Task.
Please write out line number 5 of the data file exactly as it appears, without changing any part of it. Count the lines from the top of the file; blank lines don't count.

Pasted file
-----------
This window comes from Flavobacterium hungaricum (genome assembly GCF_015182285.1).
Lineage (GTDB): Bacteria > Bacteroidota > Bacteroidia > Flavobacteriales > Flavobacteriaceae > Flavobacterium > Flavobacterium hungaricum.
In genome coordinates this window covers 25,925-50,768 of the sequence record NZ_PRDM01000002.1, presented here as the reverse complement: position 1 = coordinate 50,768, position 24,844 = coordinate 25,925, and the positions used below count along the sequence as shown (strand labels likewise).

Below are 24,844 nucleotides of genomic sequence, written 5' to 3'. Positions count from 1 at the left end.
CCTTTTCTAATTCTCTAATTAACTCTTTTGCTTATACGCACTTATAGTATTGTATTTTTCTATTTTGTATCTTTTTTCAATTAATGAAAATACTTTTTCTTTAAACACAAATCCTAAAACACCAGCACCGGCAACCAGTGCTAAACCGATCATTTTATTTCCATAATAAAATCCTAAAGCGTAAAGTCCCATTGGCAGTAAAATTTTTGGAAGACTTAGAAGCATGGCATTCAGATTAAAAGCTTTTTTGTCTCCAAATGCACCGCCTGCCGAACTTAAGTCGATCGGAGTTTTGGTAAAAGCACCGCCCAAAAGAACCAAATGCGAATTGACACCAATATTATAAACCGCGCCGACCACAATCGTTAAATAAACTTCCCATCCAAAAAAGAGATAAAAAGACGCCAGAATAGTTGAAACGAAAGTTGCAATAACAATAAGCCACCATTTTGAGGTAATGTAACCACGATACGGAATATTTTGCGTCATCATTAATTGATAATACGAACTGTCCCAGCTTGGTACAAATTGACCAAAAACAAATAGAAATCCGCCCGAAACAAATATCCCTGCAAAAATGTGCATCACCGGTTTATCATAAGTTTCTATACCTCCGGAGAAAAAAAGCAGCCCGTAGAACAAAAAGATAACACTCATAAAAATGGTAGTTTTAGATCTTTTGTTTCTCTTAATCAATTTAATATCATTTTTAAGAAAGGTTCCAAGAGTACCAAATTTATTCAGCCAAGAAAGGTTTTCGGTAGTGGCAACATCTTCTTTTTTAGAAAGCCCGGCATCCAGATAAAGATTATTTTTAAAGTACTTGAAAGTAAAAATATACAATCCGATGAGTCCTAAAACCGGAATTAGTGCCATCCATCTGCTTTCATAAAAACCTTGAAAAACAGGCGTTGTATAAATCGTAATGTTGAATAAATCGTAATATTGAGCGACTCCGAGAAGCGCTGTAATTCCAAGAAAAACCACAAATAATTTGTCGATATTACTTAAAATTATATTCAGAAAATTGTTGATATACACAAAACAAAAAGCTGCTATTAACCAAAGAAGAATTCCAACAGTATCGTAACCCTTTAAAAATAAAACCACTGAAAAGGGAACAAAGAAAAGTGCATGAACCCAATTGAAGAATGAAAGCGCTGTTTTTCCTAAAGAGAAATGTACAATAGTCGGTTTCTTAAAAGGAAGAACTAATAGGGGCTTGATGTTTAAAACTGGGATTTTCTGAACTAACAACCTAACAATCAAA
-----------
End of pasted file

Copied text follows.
CCTTTTCTAATTCTCTAATTAACTCTTTTGCTTATACGCACTTATAGTATTGTATTTTTCTATTTTGTATCTTTTTTCAATTAATGAAAATACTTTTTCTTTAAACACAAATCCTAAAACACCAGCACCGGCAACCAGTGCTAAACCGATCATTTTATTTCCATAATAAAATCCTAAAGCGTAAAGTCCCATTGGCAGTAAAATTTTTGGAAGACTTAGAAGCATGGCATTCAGATTAAAAGCTTTTTTGTCTCCAAATGCACCGCCTGCCGAACTTAAGTCGATCGGAGTTTTGGTAAAAGCACCGCCCAAAAGAACCAAATGCGAATTGACACCAATATTATAAACCGCGCCGACCACAATCGTTAAATAAACTTCCCATCCAAAAAAGAGATAAAAAGACGCCAGAATAGTTGAAACGAAAGTTGCAATAACAATAAGCCACCATTTTGAGGTAATGTAACCACGATACGGAATATTTTGCGTCATCATTAATTGATAATACGAACTGTCCCAGCTTGGTACAAATTGACCAAAAACAAATAGAAATCCGCCCGAAACAAATATCCCTGCAAAAATGTGCATCACCGGTTTATCATAAGTTTCTATACCTCCGGAGAAAAAAAGCAGCCCGTAGAACAAAAAGATAACACTCATAAAAATGGTAGTTTTAGATCTTTTGTTTCTCTTAATCAATTTAATATCATTTTTAAGAAAGGTTCCAAGAGTACCAAATTTATTCAGCCAAGAAAGGTTTTCGGTAGTGGCAACATCTTCTTTTTTAGAAAGCCCGGCATCCAGATAAAGATTATTTTTAAAGTACTTGAAAGTAAAAATATACAATCCGATGAGTCCTAAAACCGGAATTAGTGCCATCCATCTGCTTTCATAAAAACCTTGAAAAACAGGCGTTGTATAAATCGTAATGTTGAATAAATCGTAATATTGAGCGACTCCGAGAAGCGCTGTAATTCCAAGAAAAACCACAAATAATTTGTCGATATTACTTAAAATTATATTCAGAAAATTGTTGATATACACAAAACAAAAAGCTGCTATTAACCAAAGAAGAATTCCAACAGTATCGTAACCCTTTAAAAATAAAACCACTGAAAAGGGAACAAAGAAAAGTGCATGAACCCAATTGAAGAATGAAAGCGCTGTTTTTCCTAAAGAGAAATGTACAATAGTCGGTTTCTTAAAAGGAAGAACTAATAGGGGCTTGATGTTTAAAACTGGGATTTTCTGAACTAACAACCTAACAATCAAA